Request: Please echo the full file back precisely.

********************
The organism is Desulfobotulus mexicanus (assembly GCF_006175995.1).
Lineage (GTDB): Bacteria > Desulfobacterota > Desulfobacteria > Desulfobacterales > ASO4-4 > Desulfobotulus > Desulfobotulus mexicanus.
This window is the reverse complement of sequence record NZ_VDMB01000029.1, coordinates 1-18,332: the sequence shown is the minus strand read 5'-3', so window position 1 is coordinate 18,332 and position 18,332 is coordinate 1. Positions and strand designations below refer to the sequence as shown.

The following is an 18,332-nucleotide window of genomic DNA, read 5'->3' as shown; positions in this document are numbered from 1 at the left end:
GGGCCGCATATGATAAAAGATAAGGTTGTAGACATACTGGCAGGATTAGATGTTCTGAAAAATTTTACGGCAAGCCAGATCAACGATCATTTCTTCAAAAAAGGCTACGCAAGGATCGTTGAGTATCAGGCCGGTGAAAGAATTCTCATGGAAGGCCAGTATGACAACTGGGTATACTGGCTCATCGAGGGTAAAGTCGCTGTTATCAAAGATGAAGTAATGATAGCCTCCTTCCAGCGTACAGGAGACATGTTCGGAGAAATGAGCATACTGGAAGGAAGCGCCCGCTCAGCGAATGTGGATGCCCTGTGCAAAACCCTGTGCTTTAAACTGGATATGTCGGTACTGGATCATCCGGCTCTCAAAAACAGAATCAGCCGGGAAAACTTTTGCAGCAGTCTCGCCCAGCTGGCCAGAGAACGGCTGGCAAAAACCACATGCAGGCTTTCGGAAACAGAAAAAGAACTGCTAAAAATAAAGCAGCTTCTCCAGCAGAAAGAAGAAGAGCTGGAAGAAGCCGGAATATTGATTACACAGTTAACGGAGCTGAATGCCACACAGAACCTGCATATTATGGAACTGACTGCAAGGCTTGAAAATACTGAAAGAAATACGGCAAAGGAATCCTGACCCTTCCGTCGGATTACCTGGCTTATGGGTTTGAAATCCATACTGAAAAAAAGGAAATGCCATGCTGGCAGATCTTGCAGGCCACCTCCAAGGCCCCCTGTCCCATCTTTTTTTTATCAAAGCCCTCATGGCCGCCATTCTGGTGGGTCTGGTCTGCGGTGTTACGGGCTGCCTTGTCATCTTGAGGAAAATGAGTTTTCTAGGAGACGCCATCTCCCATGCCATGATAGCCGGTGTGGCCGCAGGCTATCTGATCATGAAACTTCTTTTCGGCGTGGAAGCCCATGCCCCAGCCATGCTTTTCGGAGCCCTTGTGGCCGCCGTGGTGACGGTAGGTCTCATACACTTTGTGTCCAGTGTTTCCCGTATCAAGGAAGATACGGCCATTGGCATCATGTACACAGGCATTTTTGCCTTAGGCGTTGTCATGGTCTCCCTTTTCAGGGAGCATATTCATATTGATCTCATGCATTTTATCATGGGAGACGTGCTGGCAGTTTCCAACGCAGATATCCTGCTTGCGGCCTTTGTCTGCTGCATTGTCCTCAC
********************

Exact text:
The organism is Desulfobotulus mexicanus (assembly GCF_006175995.1).
Lineage (GTDB): Bacteria > Desulfobacterota > Desulfobacteria > Desulfobacterales > ASO4-4 > Desulfobotulus > Desulfobotulus mexicanus.
This window is the reverse complement of sequence record NZ_VDMB01000029.1, coordinates 1-18,332: the sequence shown is the minus strand read 5'-3', so window position 1 is coordinate 18,332 and position 18,332 is coordinate 1. Positions and strand designations below refer to the sequence as shown.

The following is an 18,332-nucleotide window of genomic DNA, read 5'->3' as shown; positions in this document are numbered from 1 at the left end:
GGGCCGCATATGATAAAAGATAAGGTTGTAGACATACTGGCAGGATTAGATGTTCTGAAAAATTTTACGGCAAGCCAGATCAACGATCATTTCTTCAAAAAAGGCTACGCAAGGATCGTTGAGTATCAGGCCGGTGAAAGAATTCTCATGGAAGGCCAGTATGACAACTGGGTATACTGGCTCATCGAGGGTAAAGTCGCTGTTATCAAAGATGAAGTAATGATAGCCTCCTTCCAGCGTACAGGAGACATGTTCGGAGAAATGAGCATACTGGAAGGAAGCGCCCGCTCAGCGAATGTGGATGCCCTGTGCAAAACCCTGTGCTTTAAACTGGATATGTCGGTACTGGATCATCCGGCTCTCAAAAACAGAATCAGCCGGGAAAACTTTTGCAGCAGTCTCGCCCAGCTGGCCAGAGAACGGCTGGCAAAAACCACATGCAGGCTTTCGGAAACAGAAAAAGAACTGCTAAAAATAAAGCAGCTTCTCCAGCAGAAAGAAGAAGAGCTGGAAGAAGCCGGAATATTGATTACACAGTTAACGGAGCTGAATGCCACACAGAACCTGCATATTATGGAACTGACTGCAAGGCTTGAAAATACTGAAAGAAATACGGCAAAGGAATCCTGACCCTTCCGTCGGATTACCTGGCTTATGGGTTTGAAATCCATACTGAAAAAAAGGAAATGCCATGCTGGCAGATCTTGCAGGCCACCTCCAAGGCCCCCTGTCCCATCTTTTTTTTATCAAAGCCCTCATGGCCGCCATTCTGGTGGGTCTGGTCTGCGGTGTTACGGGCTGCCTTGTCATCTTGAGGAAAATGAGTTTTCTAGGAGACGCCATCTCCCATGCCATGATAGCCGGTGTGGCCGCAGGCTATCTGATCATGAAACTTCTTTTCGGCGTGGAAGCCCATGCCCCAGCCATGCTTTTCGGAGCCCTTGTGGCCGCCGTGGTGACGGTAGGTCTCATACACTTTGTGTCCAGTGTTTCCCGTATCAAGGAAGATACGGCCATTGGCATCATGTACACAGGCATTTTTGCCTTAGGCGTTGTCATGGTCTCCCTTTTCAGGGAGCATATTCATATTGATCTCATGCATTTTATCATGGGAGACGTGCTGGCAGTTTCCAACGCAGATATCCTGCTTGCGGCCTTTGTCTGCTGCATTGTCCTCAC